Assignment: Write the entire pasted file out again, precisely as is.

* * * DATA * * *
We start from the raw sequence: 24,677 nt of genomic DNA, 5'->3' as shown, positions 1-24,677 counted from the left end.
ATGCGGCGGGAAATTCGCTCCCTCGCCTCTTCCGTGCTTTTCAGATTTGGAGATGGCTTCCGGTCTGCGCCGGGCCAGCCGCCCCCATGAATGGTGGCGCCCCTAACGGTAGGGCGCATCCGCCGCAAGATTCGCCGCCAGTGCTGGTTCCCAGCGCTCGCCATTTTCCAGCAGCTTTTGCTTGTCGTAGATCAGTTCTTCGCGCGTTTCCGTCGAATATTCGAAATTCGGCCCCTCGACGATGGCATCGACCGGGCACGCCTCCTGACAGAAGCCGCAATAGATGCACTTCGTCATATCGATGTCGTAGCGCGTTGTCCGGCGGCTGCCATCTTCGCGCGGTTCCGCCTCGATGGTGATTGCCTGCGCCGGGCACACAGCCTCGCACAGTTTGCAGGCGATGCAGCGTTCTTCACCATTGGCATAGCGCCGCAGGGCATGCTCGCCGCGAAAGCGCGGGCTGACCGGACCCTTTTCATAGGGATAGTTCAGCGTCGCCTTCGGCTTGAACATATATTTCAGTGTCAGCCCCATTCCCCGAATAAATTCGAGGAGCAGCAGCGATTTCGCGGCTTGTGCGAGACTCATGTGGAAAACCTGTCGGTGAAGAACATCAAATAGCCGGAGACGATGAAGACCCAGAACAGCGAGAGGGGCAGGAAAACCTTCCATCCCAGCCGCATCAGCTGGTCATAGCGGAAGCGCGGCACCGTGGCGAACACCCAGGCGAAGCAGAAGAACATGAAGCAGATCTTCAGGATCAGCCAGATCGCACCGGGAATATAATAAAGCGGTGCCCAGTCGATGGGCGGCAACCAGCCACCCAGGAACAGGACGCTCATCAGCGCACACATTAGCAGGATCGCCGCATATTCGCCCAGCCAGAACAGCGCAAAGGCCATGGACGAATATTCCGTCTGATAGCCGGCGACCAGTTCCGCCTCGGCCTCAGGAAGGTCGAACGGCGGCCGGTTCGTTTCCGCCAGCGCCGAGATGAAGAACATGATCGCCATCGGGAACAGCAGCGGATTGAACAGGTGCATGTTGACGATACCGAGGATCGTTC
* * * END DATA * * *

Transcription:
We start from the raw sequence: 24,677 nt of genomic DNA, 5'->3' as shown, positions 1-24,677 counted from the left end.
ATGCGGCGGGAAATTCGCTCCCTCGCCTCTTCCGTGCTTTTCAGATTTGGAGATGGCTTCCGGTCTGCGCCGGGCCAGCCGCCCCCATGAATGGTGGCGCCCCTAACGGTAGGGCGCATCCGCCGCAAGATTCGCCGCCAGTGCTGGTTCCCAGCGCTCGCCATTTTCCAGCAGCTTTTGCTTGTCGTAGATCAGTTCTTCGCGCGTTTCCGTCGAATATTCGAAATTCGGCCCCTCGACGATGGCATCGACCGGGCACGCCTCCTGACAGAAGCCGCAATAGATGCACTTCGTCATATCGATGTCGTAGCGCGTTGTCCGGCGGCTGCCATCTTCGCGCGGTTCCGCCTCGATGGTGATTGCCTGCGCCGGGCACACAGCCTCGCACAGTTTGCAGGCGATGCAGCGTTCTTCACCATTGGCATAGCGCCGCAGGGCATGCTCGCCGCGAAAGCGCGGGCTGACCGGACCCTTTTCATAGGGATAGTTCAGCGTCGCCTTCGGCTTGAACATATATTTCAGTGTCAGCCCCATTCCCCGAATAAATTCGAGGAGCAGCAGCGATTTCGCGGCTTGTGCGAGACTCATGTGGAAAACCTGTCGGTGAAGAACATCAAATAGCCGGAGACGATGAAGACCCAGAACAGCGAGAGGGGCAGGAAAACCTTCCATCCCAGCCGCATCAGCTGGTCATAGCGGAAGCGCGGCACCGTGGCGAACACCCAGGCGAAGCAGAAGAACATGAAGCAGATCTTCAGGATCAGCCAGATCGCACCGGGAATATAATAAAGCGGTGCCCAGTCGATGGGCGGCAACCAGCCACCCAGGAACAGGACGCTCATCAGCGCACACATTAGCAGGATCGCCGCATATTCGCCCAGCCAGAACAGCGCAAAGGCCATGGACGAATATTCCGTCTGATAGCCGGCGACCAGTTCCGCCTCGGCCTCAGGAAGGTCGAACGGCGGCCGGTTCGTTTCCGCCAGCGCCGAGATGAAGAACATGATCGCCATCGGGAACAGCAGCGGATTGAACAGGTGCATGTTGACGATACCGAGGATCGTTC